News - 08 Dec `19Fake Vitiligo Product and Ad Scams

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There’s currently neither a cure for vitiligo, nor a universal method for limiting the spread of white lesions. Visible symptoms are temporarily reversible with a range of treatments, but it is not possible to predict what will work best for which patients. New medicines are under development by Big Pharma and biotech startups. 

While we’re going after science scams, fake research and blatant plagiarism, we should take a quick look at scam ads, as well.

RIP-OFFS

Miracle cure scams usually promise quick and easy fix for a range of health conditions. They often appear to be alternative, Ayurvedic or Chinese medicine, backed with some kind of research papers and testimonials of satisfied customers.

Be wary of Google or Facebook ads for such medicines. Most products for vitiligo marketed today are a waste of your money and time. What's worse, they can have dangerous interactions with other medicines you’re already taking, contain hidden drug ingredients, and cause severe damage to your health. "Anti-vitiligo" oils and "pure natural" supplements are not the only health scams on the market. But even armed with 6 Tip-offs to Rip-offs from FDA, fraudulent products are not always easy to spot.

And the first step towards the fake product website begins with an ad.

FAKE ADS

The snake oil salesmen of old have morphed into the deceptive, high-tech marketers of today. Much as the fake news creators gamed Facebook and Google’s algorithms, brazen online sellers found the way to make a quick buck by gaming up their advertising networks. They are able to target their unabashed advertising on anyone with remarkable accuracy and sophistication.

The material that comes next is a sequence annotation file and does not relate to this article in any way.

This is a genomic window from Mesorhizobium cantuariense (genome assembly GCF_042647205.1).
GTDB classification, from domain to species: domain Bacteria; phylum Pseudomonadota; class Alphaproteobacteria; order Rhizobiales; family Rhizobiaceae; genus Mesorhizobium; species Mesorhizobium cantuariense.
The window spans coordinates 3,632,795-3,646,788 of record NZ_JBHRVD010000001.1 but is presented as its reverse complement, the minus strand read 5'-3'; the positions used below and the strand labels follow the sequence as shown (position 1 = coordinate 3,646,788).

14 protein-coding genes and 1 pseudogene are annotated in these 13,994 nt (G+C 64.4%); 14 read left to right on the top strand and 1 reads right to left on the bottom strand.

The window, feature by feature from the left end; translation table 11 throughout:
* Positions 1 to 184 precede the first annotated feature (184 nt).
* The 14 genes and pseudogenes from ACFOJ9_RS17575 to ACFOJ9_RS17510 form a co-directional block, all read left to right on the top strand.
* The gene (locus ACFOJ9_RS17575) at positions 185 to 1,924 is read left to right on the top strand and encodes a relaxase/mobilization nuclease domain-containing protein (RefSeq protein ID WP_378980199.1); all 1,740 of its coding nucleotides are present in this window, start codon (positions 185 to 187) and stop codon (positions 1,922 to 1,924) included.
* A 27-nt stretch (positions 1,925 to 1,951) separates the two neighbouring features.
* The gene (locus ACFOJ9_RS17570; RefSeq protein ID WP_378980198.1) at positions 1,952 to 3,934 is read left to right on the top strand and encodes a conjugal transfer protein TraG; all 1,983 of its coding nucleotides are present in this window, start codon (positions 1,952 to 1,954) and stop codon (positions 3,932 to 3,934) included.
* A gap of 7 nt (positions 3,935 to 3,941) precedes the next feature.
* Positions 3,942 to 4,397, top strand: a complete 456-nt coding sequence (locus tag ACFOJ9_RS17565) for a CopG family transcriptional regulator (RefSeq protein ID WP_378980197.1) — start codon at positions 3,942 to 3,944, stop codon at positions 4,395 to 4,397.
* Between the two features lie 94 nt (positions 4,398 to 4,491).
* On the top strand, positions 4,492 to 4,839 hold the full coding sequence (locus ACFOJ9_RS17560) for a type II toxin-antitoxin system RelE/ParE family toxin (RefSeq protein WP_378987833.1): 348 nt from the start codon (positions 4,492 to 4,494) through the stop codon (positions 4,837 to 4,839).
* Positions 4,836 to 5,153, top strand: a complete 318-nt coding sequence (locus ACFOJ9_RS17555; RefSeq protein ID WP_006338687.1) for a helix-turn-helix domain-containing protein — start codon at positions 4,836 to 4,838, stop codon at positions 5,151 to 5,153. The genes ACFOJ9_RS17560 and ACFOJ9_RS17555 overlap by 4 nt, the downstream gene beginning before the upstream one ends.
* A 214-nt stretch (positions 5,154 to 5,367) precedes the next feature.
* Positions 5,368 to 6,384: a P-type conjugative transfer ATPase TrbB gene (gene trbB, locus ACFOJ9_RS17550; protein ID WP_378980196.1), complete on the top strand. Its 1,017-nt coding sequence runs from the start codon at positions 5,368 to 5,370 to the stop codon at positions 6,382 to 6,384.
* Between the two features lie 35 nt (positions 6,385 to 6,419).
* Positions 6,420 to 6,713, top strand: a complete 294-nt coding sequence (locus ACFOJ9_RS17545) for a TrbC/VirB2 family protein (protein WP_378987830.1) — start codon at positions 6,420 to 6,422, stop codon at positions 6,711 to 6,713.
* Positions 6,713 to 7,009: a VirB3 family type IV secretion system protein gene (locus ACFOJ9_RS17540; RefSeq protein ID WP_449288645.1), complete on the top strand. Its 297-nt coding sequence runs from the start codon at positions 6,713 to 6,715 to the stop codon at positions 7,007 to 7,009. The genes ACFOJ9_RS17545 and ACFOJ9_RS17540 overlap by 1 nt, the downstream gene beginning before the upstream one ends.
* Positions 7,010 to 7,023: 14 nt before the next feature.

They can instantaneously create personalized product pages on their websites —  just for you. You'll get "individualized" pricing and specific wording based on your web browsing history, physical location, default system language and other settings, to maximize their profits from your ills.

IS THAT AD DECEPTIVE?

A three-part test used in the law can help us answer that question:

  1. Was a claim made? (i.e. "Pure Natural Product For Vitiligo")
  2. Is the claim likely to mislead a reasonable consumer? (i.e., "Get Results, Look Better Or Your Money Back!")
  3. Does the promise involve health or other important matter? (i.e., "<...> has worked for thousands of children, teenagers, and adults suffering from this skin disorder.")

If the answer to the three questions is “yes,” then we have a misleading ad for a fake product.

BETTER SAFE

When you encounter one of these, please report fake vitiligo product ads to Google or Facebook, accordingly.  This will warn advertising networks about suspicious activity, help them find similar ads and disrupt scams where possible. 

Spread the word to your family and support group members to protect them. Better safe than sorry!

 

      FAQOther Questions

      • Isn't it just a cosmetic disorder?

        Contrary to popular belief, vitiligo is not a cosmetic disorder but a systemic disease affecting the largest body organ and other vital systems, with multiple comorbidities. Fo...

      • What's better: laser or phototherapy?

        In a recent study researchers assessed effect and safety of different laser and phototherapy treatments, such as excimer laser/light, narrowband UVB, UVA and PUVA. No significa...

      • Can a gluten-free diet help with vitiligo?

        It's very unlikely. We have specifically looked into claims that gluten-free diet may ease symptoms of vitiligo, or completely reverse it, and found no firm scientific evidence ...